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by SSpark
Rated: E · Short Story · Contest Entry · #2292697
Move over Phil.
The Mighty Mesquite: Harbinger of Hope
Word Count: 403

No chilly temps tomorrow, the mesquites said so. I don't listen much to the weatherman, he's no more accurate than ol' Phil. Punxsutawney Phil, that is. He's one of my favorite characters, King for a Day once a year and all that, but not very dependable.

Now those trees, they know a thing or two. Silently they stand guard, slipping a finger into the air now and then, just enough to get a good grip. Of the weather. Phil's been wrong before; I've never known them to be.

We missed Spring all together last year. Never had to mow one day. The mesquites at the gate were all bald when I climbed into bed one night and when I woke up the next morning, they had sprouted hair. Full heads of hair, yellow like the grass. Never did turn green. They went from winter bare to summer scorched without bothering to stretch. That was a message it took months to read, but I'll never forget it.

In a normal year, they'd start to bud out, pebbles on the ends of branches. Within a few days, bright green leaves the color of '60s neon would sprout, inching toward the trunk until they were clothed in glowing fringe. And I'd know without a doubt that Spring had arrived.

When it was her turn to take over last year, not one wildflower showed up. Still, the mighty mesquites stood strong, in all their wild-haired glory, no matter how angry Father Sun got. In a temper fit that usually lasts only a month or two, he beat down without relief for almost a year. Mother Nature had obviously lost control.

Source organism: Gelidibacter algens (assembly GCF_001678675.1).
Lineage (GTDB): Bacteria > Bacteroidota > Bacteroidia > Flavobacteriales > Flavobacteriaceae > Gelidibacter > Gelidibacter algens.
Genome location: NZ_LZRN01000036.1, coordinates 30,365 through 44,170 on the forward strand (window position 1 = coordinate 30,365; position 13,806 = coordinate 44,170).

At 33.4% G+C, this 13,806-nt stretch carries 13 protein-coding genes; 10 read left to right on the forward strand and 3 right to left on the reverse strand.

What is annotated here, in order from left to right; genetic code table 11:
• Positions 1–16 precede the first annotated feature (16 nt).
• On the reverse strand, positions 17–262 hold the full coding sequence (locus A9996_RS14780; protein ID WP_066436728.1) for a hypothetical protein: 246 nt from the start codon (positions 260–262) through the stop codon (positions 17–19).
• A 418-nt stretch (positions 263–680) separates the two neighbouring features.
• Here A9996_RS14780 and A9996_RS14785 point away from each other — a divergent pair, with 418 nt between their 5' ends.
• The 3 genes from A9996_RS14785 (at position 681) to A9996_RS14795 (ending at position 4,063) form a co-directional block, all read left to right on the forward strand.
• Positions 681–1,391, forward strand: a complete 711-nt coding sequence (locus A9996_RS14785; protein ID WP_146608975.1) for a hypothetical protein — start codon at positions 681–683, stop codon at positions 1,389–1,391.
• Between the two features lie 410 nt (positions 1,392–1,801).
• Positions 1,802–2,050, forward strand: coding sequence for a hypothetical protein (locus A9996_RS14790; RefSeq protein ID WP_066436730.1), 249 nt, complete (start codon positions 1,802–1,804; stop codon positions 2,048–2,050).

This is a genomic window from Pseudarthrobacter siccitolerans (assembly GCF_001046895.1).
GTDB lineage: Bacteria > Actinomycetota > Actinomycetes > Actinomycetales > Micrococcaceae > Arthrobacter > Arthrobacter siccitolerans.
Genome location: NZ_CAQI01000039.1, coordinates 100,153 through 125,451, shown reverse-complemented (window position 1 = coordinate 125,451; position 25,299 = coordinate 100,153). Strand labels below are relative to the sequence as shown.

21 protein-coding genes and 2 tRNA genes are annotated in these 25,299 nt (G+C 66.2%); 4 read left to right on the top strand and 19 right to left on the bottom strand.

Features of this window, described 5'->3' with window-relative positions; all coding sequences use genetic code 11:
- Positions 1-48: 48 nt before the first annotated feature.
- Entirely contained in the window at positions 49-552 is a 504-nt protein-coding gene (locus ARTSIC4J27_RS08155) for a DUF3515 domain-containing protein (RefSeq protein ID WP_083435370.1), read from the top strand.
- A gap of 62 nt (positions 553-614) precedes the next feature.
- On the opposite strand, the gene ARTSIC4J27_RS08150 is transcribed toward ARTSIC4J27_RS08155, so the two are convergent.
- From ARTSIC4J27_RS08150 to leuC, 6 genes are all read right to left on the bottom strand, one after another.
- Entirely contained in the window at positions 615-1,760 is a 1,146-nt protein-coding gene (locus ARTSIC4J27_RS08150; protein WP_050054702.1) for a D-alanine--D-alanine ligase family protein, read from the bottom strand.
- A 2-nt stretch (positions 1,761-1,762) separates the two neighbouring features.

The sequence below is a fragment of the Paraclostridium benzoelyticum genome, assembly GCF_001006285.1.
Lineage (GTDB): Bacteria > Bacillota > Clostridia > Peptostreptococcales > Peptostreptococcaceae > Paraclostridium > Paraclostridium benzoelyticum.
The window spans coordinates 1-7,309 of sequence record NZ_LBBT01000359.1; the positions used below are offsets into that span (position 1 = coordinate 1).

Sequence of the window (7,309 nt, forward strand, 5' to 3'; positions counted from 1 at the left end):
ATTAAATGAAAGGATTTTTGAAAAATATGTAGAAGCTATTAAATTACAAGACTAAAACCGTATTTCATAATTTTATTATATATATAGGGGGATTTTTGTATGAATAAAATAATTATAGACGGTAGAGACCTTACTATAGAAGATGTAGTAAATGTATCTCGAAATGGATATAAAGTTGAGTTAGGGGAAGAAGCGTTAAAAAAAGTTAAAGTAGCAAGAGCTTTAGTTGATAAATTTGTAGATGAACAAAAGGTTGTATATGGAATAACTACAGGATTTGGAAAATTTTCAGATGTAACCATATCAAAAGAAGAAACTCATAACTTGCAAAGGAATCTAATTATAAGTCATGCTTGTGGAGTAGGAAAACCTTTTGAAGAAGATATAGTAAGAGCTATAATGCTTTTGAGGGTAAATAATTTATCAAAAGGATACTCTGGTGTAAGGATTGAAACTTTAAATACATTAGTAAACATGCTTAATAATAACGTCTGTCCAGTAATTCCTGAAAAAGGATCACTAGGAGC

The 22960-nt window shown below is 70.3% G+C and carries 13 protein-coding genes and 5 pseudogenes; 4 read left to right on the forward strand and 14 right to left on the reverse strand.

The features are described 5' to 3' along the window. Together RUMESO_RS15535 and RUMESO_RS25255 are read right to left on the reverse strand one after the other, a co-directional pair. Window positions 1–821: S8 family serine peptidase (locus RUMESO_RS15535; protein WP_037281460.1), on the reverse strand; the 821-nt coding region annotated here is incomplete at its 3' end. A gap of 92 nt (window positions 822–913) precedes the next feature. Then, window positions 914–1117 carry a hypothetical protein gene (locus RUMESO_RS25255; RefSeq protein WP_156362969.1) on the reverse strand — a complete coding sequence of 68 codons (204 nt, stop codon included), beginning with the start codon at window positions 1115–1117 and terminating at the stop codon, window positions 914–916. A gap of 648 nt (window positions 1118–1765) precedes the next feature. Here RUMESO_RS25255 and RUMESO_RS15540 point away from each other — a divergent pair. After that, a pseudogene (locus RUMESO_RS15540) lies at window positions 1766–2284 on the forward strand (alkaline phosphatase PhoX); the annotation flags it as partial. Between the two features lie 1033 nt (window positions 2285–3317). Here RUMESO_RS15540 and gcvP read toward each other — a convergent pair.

Autumn must have run for the hills because she never showed up either. Summer hogged the stage, but Winter was able to sneak in a few thimbles of rain here and there. I was afraid her efforts wouldn't be enough, but the mesquites say I'm wrong.

I went out this evening to see what they can share. The buds have popped, little harbingers of hope. And they directed me toward the ground where I recognized the tell-tale signs of bluebonnets shaking off slumber. They should burst forth about the same time as the trees finish dressing, comparing their outfits one to another. And just like that, Spring has come home. It's gonna be a glorious season in Central Texas.

At least that's what the mesquites say.

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